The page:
As the city mulls creating a new LGBQT Leather Cultural District in SoMa, a multi-use development company has invested in revealing the history of an alley that was once a gathering space for leather enthusiasts.
A one-block-long installation along Ringold Alley between 8th and 9th streets seeks to educate visitors about the history of the leather movement and its connection to that block, which parallels Folsom Street.
Jeffrey Miller and his firm, Miller Company Landscape Architects, were contracted for the landscape work at L7 at 1222 Harrison St. (at 8th), which offers 410 residential units and 40,000 square feet of office and retail space. The revitalization of the nearby alley was funded in large part through the public benefits fee paid by the developers of L7.
There was an opening for L7, which included an unveiling of the ‘Leather Memoir’ project on July 27, 2017, Miller told us.
Miller not only worked with the architects of L7, Kava Massih Architects, to landscape around the new development, but also created the block of artworks and landscapes along Ringold to complement the new development’s design. The art installation and landscape additions also improve pedestrian access and help streamline vehicular traffic through the alley, according to a press release about the installation.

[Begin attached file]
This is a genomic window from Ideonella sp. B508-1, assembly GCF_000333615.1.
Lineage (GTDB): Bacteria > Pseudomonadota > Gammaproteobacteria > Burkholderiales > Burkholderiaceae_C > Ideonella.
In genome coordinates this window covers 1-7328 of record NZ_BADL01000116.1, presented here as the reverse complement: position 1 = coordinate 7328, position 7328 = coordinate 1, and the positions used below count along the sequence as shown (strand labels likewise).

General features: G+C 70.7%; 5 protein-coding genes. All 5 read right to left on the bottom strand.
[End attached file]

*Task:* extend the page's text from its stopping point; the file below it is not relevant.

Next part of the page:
A black granite stone marker includes etched replicas of two iconic leather artworks: “The Leather David” statue by Mike Caffee commissioned for Fe-Be’s— said to be the first leather bar on Folsom Street—and Chuck Arnett’s mural that once graced the walls of Harrison Street bar Tool Box, the first leather bar South of Market.
The granite marker also includes a narrative written by Gayle Rubin, a scholar of San Francisco LGBTQ and leather culture who teaches anthropology and women’s studies at University of Michigan.
Nearby, twenty blocks of granite recycled from San Francisco curbs stand upright to commemorate neighborhood institutions including Fe-Be’s, Taste of Leather, and the Folsom Street Fair, according to Miller’s press release.
Those stones protrude through markings representing the Leather Pride flag designed by San Francisco author Tony DeBlase in 1989. The stones and flag decorate the pavement of new bulb-out areas along Ringold Alley’s new alignment.
Finally, bronze boot prints are embedded along the alley’s curb to honor 28 individuals who helped foster San Francisco’s leather community.
Miller said he spends time watching people interact with the art, and that people familiar with the neighborhood are excited to see its hidden history revealed, while other visitors are surprised to see the elements and what they represent.
“A comment that I’ve heard as people visit the area and talk to each other is that this can only happen in San Francisco!” Miller added.
Miller’s landscape architecture firm has been hard at work across the city lately, with projects such as the new playground at the Tenderloin’s Sgt. Macaulay Park at Larkin and O’Farrell, two new affordable developments in the former Candlestick Park area, and green schoolyards at R.L. Stevenson and Lafayette elementary schools.
It was also the lead, along with neighbors and the Trust for Public Land, in the recently-completed Hilltop 'Sundial' Park in the Bayview, Miller said.
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